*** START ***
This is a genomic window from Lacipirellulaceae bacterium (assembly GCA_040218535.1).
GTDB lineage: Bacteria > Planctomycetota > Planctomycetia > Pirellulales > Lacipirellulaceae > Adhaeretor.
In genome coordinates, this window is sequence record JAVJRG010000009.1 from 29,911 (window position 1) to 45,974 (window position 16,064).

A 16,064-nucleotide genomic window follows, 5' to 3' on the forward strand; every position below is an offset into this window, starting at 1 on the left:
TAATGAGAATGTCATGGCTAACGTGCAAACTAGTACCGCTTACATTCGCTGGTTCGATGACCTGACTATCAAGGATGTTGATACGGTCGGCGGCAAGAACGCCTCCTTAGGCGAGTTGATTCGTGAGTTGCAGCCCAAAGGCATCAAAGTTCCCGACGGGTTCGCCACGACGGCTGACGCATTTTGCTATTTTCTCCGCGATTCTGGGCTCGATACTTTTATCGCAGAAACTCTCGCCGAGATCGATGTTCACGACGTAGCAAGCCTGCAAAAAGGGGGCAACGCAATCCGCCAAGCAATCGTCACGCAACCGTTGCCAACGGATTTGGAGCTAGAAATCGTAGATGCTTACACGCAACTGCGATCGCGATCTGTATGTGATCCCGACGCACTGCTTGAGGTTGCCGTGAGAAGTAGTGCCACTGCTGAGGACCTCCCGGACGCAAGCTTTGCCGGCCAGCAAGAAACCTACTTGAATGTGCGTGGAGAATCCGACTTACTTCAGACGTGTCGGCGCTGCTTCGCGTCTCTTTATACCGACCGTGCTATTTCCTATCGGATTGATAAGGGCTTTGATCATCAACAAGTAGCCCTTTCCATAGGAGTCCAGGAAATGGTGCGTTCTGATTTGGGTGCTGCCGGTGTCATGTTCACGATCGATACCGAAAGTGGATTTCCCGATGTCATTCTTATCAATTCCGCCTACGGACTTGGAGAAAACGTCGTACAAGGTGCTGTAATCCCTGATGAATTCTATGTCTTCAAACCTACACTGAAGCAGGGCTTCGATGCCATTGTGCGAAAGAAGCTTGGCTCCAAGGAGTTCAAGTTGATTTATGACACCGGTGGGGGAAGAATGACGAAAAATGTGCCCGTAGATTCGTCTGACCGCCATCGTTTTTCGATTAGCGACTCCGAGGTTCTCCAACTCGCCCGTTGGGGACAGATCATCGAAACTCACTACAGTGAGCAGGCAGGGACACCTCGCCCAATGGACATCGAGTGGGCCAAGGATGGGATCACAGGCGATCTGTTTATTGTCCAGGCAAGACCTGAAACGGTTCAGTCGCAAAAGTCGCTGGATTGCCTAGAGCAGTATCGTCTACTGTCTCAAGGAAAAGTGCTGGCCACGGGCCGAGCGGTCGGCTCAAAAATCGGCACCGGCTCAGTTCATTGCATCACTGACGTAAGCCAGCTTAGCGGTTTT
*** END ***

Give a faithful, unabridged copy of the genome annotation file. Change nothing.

This is a genomic window from Lacipirellulaceae bacterium (assembly GCA_040218535.1).
GTDB lineage: Bacteria > Planctomycetota > Planctomycetia > Pirellulales > Lacipirellulaceae > Adhaeretor.
In genome coordinates, this window is sequence record JAVJRG010000009.1 from 29,911 (window position 1) to 45,974 (window position 16,064).

A 16,064-nucleotide genomic window follows, 5' to 3' on the forward strand; every position below is an offset into this window, starting at 1 on the left:
TAATGAGAATGTCATGGCTAACGTGCAAACTAGTACCGCTTACATTCGCTGGTTCGATGACCTGACTATCAAGGATGTTGATACGGTCGGCGGCAAGAACGCCTCCTTAGGCGAGTTGATTCGTGAGTTGCAGCCCAAAGGCATCAAAGTTCCCGACGGGTTCGCCACGACGGCTGACGCATTTTGCTATTTTCTCCGCGATTCTGGGCTCGATACTTTTATCGCAGAAACTCTCGCCGAGATCGATGTTCACGACGTAGCAAGCCTGCAAAAAGGGGGCAACGCAATCCGCCAAGCAATCGTCACGCAACCGTTGCCAACGGATTTGGAGCTAGAAATCGTAGATGCTTACACGCAACTGCGATCGCGATCTGTATGTGATCCCGACGCACTGCTTGAGGTTGCCGTGAGAAGTAGTGCCACTGCTGAGGACCTCCCGGACGCAAGCTTTGCCGGCCAGCAAGAAACCTACTTGAATGTGCGTGGAGAATCCGACTTACTTCAGACGTGTCGGCGCTGCTTCGCGTCTCTTTATACCGACCGTGCTATTTCCTATCGGATTGATAAGGGCTTTGATCATCAACAAGTAGCCCTTTCCATAGGAGTCCAGGAAATGGTGCGTTCTGATTTGGGTGCTGCCGGTGTCATGTTCACGATCGATACCGAAAGTGGATTTCCCGATGTCATTCTTATCAATTCCGCCTACGGACTTGGAGAAAACGTCGTACAAGGTGCTGTAATCCCTGATGAATTCTATGTCTTCAAACCTACACTGAAGCAGGGCTTCGATGCCATTGTGCGAAAGAAGCTTGGCTCCAAGGAGTTCAAGTTGATTTATGACACCGGTGGGGGAAGAATGACGAAAAATGTGCCCGTAGATTCGTCTGACCGCCATCGTTTTTCGATTAGCGACTCCGAGGTTCTCCAACTCGCCCGTTGGGGACAGATCATCGAAACTCACTACAGTGAGCAGGCAGGGACACCTCGCCCAATGGACATCGAGTGGGCCAAGGATGGGATCACAGGCGATCTGTTTATTGTCCAGGCAAGACCTGAAACGGTTCAGTCGCAAAAGTCGCTGGATTGCCTAGAGCAGTATCGTCTACTGTCTCAAGGAAAAGTGCTGGCCACGGGCCGAGCGGTCGGCTCAAAAATCGGCACCGGCTCAGTTCATTGCATCACTGACGTAAGCCAGCTTAGCGGTTTT